1GW’s letter of 27 Aug. has not been found. Hardwick’s most recent letter to GW was dated 26 Aug., which GW could not have received at Fort Cumberland before writing Hardwick on 27 August. Hardwick wrote GW on 11 July after GW went to his camp at Fort Cumberland and again on 3 August. There is nothing in the correspondence to suggest that he wrote after GW’s departure any letters other than these three.

3According to Capt. Charles Smith both this black mare that GW bought from Edward Snickers and the bright bay mare that he bought from a man named Lindsay (see note 4) strayed from Col. John Spotswood’s place in Spotsylvania County about the first of June. None of the payments to Snickers in GW’s cash accounts (General Ledger A description begins General Ledger A, 1750–1772. Library of Congress, George Washington Papers, Series 5, Financial Papers. description ends ) appears to be for the purchase of a horse, but the purchase may have been made for GW by Hardwick, John Augustine Washington, Thomas Bishop, or others to whom GW gave sums of money to be accounted for. Charles Smith sought the aid of both Snickers and Samuel Givens to recover the mare. Then on 12 Oct. he wrote GW that he had advertised for both mares in the newspapers at Fredericksburg and Williamsburg. Samuel Givens lived on the Middle River of the Shenandoah. For Smith’s search for the two mares, see Smith to GW, 7, 18 Sept. and 12 October.

4See note 3. In his letter of 7 Sept. Charles Smith identifies the seller of this mare as “Capt. Lindsey’s Son.” John and James Lindsay were two of the earliest settlers of Frederick County, and Capt. John Lindsay was named a member of the vestry of Frederick Parish in the county in 1752. Apparently Edward Snickers expected the bay to work her way back to Lindsay’s place on Spout Run not far from Snickers’s own place in the pass through the Blue Ridge. It was a short distance due east of Winchester on the road from Fredericksburg and Spotsylvania County.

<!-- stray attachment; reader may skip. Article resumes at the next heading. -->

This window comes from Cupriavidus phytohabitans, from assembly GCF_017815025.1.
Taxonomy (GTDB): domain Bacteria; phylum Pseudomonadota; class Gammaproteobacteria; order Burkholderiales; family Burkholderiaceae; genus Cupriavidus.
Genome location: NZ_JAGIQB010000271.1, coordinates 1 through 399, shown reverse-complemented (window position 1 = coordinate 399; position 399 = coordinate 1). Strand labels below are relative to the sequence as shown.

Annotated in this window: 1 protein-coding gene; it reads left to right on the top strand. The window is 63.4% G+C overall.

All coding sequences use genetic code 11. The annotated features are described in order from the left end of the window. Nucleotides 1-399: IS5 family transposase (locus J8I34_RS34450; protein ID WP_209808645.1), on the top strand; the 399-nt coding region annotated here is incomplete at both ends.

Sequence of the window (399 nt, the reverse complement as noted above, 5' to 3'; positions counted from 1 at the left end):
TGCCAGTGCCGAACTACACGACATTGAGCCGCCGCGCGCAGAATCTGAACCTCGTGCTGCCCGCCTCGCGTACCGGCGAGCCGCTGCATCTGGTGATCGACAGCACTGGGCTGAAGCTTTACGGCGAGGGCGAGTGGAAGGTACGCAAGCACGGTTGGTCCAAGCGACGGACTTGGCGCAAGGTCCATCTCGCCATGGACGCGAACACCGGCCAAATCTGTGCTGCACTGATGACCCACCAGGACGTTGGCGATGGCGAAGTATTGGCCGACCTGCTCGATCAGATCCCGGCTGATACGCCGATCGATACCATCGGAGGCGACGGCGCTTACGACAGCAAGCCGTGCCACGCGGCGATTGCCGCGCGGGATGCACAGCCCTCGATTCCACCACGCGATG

5The name Adam appears fairly frequently in GW’s lists of slaves, but the name Bland has not been found on the surviving lists of this period. Adam was up and about within two weeks (Charles Smith to GW, 18 Sept.).

6A William Pritchard of Frederick County was in Christopher Gist’s company of scouts under GW’s command in 1756, and a Thomas Pritchard was drummed out of the Virginia Regiment in the same year. For the mare and four colts, see note 2.

7Hardwick was referring to the Virginia act of 1705 (3 Hening description begins William Waller Hening, ed. The Statutes at Large; Being a Collection of All the Laws of Virginia, from the First Session of the Legislature, in the Year 1619. 13 vols. 1819–23. Reprint. Charlottesville, Va., 1969. description ends 275–76) which required a wait of one year before an unclaimed stray could be claimed by the “taker up.” An act of 1748 (6 Hening description begins William Waller Hening, ed. The Statutes at Large; Being a Collection of All the Laws of Virginia, from the First Session of the Legislature, in the Year 1619. 13 vols. 1819–23. Reprint. Charlottesville, Va., 1969. description ends 133–34) had reduced the time to six months.